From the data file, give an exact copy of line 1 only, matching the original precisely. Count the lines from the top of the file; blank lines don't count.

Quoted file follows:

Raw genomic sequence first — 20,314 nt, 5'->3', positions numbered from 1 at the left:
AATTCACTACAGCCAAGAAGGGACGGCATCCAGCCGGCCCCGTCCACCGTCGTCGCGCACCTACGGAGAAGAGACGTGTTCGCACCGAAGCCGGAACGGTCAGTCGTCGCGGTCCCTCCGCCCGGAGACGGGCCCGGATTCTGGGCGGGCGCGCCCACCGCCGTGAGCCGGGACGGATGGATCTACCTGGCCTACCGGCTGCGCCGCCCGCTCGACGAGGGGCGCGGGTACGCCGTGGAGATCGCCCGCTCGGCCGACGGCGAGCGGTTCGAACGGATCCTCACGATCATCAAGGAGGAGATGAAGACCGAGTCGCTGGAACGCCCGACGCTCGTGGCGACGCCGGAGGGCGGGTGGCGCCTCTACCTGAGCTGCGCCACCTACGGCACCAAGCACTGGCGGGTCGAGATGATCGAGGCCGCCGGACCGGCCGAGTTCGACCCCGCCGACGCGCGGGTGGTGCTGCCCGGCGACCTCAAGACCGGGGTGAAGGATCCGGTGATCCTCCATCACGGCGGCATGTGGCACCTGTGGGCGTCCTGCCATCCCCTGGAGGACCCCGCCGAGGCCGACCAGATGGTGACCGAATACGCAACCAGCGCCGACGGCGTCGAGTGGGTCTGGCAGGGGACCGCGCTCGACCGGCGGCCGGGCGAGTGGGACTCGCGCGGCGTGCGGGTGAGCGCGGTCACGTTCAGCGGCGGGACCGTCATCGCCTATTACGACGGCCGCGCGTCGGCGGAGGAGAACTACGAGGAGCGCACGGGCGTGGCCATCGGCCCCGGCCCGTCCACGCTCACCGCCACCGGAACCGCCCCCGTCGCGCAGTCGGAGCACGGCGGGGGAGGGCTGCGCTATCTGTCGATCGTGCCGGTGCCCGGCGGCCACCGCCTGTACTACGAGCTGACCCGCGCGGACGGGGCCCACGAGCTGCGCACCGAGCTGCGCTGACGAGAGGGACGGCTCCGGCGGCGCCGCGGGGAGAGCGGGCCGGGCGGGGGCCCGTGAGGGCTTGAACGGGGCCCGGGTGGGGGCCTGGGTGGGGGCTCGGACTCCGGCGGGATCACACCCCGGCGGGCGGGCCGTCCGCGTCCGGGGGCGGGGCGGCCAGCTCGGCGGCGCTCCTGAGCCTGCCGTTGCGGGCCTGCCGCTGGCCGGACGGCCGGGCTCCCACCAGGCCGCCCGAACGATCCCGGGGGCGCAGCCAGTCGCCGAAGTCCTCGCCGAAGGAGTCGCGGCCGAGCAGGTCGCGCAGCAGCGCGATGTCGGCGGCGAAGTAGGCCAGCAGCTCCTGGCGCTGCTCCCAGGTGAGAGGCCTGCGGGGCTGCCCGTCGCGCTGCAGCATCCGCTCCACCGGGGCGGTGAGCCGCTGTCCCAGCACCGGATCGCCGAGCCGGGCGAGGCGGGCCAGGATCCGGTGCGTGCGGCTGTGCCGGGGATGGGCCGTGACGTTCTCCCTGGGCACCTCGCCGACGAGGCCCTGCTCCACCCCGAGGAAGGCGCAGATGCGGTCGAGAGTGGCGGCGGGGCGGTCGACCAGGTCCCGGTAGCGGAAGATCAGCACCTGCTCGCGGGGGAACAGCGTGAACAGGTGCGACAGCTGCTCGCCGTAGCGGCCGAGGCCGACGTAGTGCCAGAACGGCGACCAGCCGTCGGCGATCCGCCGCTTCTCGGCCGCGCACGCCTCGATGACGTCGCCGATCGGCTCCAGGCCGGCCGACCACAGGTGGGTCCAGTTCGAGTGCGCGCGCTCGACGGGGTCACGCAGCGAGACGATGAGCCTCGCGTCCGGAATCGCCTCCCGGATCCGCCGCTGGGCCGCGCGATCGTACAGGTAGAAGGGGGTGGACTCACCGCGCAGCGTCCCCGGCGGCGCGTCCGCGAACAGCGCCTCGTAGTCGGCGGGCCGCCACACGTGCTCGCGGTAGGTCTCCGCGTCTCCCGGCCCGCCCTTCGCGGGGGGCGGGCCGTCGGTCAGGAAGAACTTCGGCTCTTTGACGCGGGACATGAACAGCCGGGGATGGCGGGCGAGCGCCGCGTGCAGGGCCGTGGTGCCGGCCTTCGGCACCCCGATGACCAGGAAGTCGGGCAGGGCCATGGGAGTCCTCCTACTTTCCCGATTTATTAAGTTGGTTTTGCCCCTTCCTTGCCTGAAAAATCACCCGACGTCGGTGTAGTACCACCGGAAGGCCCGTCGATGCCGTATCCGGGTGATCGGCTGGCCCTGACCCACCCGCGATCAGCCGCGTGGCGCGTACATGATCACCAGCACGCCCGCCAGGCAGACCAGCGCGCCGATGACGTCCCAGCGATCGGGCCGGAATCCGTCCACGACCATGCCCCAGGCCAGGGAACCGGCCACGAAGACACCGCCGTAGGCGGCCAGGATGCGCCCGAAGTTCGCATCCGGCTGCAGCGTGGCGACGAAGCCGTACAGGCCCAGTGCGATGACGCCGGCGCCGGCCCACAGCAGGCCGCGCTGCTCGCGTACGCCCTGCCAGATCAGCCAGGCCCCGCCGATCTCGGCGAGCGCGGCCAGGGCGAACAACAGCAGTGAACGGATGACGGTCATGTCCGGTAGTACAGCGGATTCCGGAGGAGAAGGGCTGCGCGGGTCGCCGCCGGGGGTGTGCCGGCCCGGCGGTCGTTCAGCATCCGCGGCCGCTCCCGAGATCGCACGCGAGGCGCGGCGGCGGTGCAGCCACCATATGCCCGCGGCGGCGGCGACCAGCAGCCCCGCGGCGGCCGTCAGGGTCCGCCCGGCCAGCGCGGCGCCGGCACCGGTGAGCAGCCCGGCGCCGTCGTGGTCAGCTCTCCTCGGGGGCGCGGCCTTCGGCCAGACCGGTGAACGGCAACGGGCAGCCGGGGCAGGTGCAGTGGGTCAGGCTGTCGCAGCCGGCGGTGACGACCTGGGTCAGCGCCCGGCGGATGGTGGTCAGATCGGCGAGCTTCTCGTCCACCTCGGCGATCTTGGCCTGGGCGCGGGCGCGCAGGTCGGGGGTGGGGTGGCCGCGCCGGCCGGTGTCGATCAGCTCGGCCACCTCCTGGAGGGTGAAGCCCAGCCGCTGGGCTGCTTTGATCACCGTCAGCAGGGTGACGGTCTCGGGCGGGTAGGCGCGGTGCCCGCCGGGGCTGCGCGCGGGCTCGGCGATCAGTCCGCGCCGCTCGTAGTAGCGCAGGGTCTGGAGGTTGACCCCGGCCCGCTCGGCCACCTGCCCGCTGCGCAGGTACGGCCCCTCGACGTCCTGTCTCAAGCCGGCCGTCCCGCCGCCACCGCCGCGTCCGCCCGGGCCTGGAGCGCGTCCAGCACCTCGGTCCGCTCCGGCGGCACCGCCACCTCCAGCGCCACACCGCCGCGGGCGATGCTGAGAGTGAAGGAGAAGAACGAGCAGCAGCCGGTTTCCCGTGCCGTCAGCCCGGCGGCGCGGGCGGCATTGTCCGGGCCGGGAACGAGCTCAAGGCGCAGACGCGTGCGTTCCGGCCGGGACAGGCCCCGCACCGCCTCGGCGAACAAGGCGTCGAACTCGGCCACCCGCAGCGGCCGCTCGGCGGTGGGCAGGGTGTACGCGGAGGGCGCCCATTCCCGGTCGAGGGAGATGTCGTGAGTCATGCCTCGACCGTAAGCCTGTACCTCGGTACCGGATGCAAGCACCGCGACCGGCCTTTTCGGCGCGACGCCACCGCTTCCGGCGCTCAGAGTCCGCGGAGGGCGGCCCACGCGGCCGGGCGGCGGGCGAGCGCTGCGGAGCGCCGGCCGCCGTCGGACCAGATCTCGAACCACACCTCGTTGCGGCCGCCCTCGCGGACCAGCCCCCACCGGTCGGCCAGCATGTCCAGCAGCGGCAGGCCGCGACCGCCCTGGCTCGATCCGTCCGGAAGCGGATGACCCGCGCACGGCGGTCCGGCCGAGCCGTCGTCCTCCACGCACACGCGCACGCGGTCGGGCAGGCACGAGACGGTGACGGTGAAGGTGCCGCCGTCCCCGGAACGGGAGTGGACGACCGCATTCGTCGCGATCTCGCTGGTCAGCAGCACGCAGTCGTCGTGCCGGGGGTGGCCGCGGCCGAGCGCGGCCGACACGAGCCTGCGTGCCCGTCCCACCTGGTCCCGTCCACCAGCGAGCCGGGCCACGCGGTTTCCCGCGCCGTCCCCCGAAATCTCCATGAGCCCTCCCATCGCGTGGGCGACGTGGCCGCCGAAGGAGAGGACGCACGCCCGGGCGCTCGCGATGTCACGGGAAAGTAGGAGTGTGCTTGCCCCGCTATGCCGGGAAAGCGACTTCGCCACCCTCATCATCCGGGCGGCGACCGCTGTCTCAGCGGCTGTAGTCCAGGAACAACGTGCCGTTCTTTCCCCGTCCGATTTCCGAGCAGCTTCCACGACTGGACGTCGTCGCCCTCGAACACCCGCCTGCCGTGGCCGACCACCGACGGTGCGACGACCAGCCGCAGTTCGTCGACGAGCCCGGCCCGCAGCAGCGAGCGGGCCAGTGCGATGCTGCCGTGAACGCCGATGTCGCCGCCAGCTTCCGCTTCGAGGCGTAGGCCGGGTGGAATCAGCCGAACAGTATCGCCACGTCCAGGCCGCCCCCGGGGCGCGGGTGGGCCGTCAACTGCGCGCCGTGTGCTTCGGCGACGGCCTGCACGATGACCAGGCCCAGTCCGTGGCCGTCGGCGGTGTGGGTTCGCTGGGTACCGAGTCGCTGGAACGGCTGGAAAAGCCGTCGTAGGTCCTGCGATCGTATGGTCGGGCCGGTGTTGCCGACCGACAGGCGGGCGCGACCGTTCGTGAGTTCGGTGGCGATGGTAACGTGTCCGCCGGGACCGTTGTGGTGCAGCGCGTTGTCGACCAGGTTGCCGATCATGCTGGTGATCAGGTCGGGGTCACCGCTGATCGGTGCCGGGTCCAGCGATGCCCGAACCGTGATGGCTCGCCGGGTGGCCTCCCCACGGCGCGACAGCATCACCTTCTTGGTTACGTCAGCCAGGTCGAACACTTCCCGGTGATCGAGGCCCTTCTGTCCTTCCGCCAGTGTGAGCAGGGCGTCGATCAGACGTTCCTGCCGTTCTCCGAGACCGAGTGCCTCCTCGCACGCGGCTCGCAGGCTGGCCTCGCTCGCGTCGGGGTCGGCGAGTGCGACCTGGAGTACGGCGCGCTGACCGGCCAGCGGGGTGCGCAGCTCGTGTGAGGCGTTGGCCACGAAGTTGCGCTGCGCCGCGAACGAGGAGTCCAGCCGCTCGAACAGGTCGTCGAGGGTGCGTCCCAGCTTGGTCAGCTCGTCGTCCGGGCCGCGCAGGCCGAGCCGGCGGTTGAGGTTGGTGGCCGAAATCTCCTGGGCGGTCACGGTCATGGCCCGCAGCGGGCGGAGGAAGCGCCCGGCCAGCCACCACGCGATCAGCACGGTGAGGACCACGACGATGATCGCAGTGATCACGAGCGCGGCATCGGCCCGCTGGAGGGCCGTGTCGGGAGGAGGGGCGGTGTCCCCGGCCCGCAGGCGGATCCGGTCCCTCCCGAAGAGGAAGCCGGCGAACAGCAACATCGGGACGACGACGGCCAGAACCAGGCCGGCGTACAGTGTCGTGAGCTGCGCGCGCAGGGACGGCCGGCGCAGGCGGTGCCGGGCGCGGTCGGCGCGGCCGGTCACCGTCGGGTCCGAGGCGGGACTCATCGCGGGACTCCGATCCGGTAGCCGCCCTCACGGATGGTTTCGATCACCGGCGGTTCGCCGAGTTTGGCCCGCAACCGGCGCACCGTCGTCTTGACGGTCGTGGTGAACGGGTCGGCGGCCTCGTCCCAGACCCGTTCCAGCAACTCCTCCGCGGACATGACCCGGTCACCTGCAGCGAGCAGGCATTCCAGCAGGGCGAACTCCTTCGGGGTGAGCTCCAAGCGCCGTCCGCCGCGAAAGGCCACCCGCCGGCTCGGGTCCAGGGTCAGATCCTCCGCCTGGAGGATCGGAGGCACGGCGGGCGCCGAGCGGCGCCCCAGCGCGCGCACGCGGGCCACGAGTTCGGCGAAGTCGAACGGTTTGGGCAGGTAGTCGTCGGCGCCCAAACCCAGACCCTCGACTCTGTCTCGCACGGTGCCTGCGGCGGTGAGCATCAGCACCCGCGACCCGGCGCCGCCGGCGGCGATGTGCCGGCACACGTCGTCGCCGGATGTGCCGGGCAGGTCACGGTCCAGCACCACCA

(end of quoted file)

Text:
Raw genomic sequence first — 20,314 nt, 5'->3', positions numbered from 1 at the left: